Bowl barrow on Wildmoor, 200m north-east of the Shooting Box.

Overview

Heritage Category: Scheduled Monument

List Entry Number: 1007340

Date first listed: 17-Oct-1930

Date of most recent amendment: 12-Oct-1993

Map

Ordnance survey map of Bowl barrow on Wildmoor, 200m north-east of the Shooting Box.
© Crown Copyright and database right 2018. All rights reserved. Ordnance Survey Licence number 100024900.
© British Crown and SeaZone Solutions Limited 2018. All rights reserved. Licence number 102006.006.
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Location

The building or site itself may lie within the boundary of more than one authority.

District: Shropshire (Unitary Authority)

Parish: Ratlinghope

National Grid Reference: SO 42286 95542

Summary

Legacy Record - This information may be included in the List Entry Details.

Reasons for Designation

Bowl barrows, the most numerous form of round barrow, are funerary monuments dating from the Late Neolithic period to the Late Bronze Age, with most examples belonging to the period 2400-1500 BC. They were constructed as earthen or rubble mounds, sometimes ditched, which covered single or multiple burials. They occur either in isolation or grouped as cemeteries and often acted as a focus for burials in later periods. Often superficially similar, although differing widely in size, they exhibit regional variations in form and a diversity of burial practices. There are over 10,000 surviving bowl barrows recorded nationally (many more have already been destroyed), occurring across most of lowland Britain. Often occupying prominent locations, they are a major historic element in the modern landscape and their considerable variation of form and longevity as a monument type provide important information on the diversity of beliefs and social organisations amongst early prehistoric communities. They are particularly representative of their period and a substantial proportion of surviving examples are considered worthy of protection.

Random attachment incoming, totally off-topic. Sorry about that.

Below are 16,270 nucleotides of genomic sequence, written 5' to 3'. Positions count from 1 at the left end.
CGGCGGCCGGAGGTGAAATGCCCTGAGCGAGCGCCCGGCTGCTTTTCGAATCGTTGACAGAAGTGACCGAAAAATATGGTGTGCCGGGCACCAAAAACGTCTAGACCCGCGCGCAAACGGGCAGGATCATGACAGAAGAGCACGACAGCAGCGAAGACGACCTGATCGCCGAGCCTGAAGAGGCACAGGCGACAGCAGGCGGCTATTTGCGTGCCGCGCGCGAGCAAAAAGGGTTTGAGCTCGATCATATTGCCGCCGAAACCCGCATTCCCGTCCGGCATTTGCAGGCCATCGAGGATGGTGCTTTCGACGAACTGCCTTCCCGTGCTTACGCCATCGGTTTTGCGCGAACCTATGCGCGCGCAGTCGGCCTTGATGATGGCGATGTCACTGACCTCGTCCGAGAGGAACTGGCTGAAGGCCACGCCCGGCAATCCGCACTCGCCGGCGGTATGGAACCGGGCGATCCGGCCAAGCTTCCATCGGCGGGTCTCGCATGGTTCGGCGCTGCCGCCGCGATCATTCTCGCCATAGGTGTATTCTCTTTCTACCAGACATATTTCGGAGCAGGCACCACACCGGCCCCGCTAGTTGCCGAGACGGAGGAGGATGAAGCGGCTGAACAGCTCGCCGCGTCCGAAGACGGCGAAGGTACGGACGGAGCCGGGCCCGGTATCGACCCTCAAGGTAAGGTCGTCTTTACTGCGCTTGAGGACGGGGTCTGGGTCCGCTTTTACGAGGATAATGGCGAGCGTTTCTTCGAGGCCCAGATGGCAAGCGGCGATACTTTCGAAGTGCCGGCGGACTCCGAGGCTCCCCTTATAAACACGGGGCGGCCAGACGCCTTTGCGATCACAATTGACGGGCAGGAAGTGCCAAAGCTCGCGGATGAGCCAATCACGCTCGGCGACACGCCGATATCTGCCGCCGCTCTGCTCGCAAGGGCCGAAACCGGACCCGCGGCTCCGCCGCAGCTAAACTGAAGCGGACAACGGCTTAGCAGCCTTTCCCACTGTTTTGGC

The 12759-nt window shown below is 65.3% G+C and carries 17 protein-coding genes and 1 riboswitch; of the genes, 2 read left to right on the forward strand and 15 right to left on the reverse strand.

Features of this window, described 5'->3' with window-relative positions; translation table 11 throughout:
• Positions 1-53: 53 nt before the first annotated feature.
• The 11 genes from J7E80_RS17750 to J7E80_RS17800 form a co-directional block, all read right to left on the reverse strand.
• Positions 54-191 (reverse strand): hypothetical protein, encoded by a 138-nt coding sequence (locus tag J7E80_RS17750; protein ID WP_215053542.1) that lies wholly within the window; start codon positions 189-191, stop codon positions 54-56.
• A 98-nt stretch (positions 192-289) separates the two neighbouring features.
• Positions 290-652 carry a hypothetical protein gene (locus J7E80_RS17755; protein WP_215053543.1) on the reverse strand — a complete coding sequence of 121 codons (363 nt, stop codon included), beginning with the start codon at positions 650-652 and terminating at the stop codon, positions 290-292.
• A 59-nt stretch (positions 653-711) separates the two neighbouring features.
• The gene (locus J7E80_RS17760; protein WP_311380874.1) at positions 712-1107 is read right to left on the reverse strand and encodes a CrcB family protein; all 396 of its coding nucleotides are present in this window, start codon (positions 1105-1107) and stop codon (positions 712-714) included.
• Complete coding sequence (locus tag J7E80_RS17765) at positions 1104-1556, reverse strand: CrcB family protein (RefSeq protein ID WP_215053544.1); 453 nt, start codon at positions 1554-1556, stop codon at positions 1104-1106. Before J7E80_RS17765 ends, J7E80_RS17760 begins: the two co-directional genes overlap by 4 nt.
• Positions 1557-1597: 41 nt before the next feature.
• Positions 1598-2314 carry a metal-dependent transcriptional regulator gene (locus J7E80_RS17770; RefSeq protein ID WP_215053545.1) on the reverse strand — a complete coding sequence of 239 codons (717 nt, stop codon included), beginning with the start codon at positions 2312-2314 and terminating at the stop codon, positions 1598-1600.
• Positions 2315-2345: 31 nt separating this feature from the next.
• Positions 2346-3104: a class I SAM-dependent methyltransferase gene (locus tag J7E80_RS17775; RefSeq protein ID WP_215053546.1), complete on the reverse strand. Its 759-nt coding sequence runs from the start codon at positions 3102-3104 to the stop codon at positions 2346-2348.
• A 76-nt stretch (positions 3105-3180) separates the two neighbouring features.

Despite some limited disturbance, the barrow 200m north-east of the Shooting Box survives well as a good example of this class of round barrow. It will retain archaeological deposits and environmental evidence from the old land surface sealed beneath the barrow and from the ditch fill. It is one of several such monuments on the Long Mynd and, as such, contributes information relating to the intensity of settlement and the nature of land use in this area of upland during the Bronze Age.

History

Legacy Record - This information may be included in the List Entry Details.

Details

The monument includes the remains of a substantial bowl barrow situated on a prominent hilltop overlooking land falling to the east. The barrow is visible as a well defined circular mound of angular rock and earth construction with a diameter of 21.3m and standing up to 1.6m high. The summit of the barrow has been disturbed by exploration at some time in the past so that today it has the form of a dished hollow 3.7m in diameter and 0.7m deep. Although no longer visible as a surface feature, a ditch, from which material was quarried during the construction of the mounument, surrounds the mound. This has become infilled over the years but survives as a buried feature some 2m wide.

MAP EXTRACT The site of the monument is shown on the attached map extract. It includes a 2 metre boundary around the archaeological features, considered to be essential for the monument's support and preservation.

Legacy

The contents of this record have been generated from a legacy data system.

Legacy System number: 19098

Legacy System: RSM

End of official listing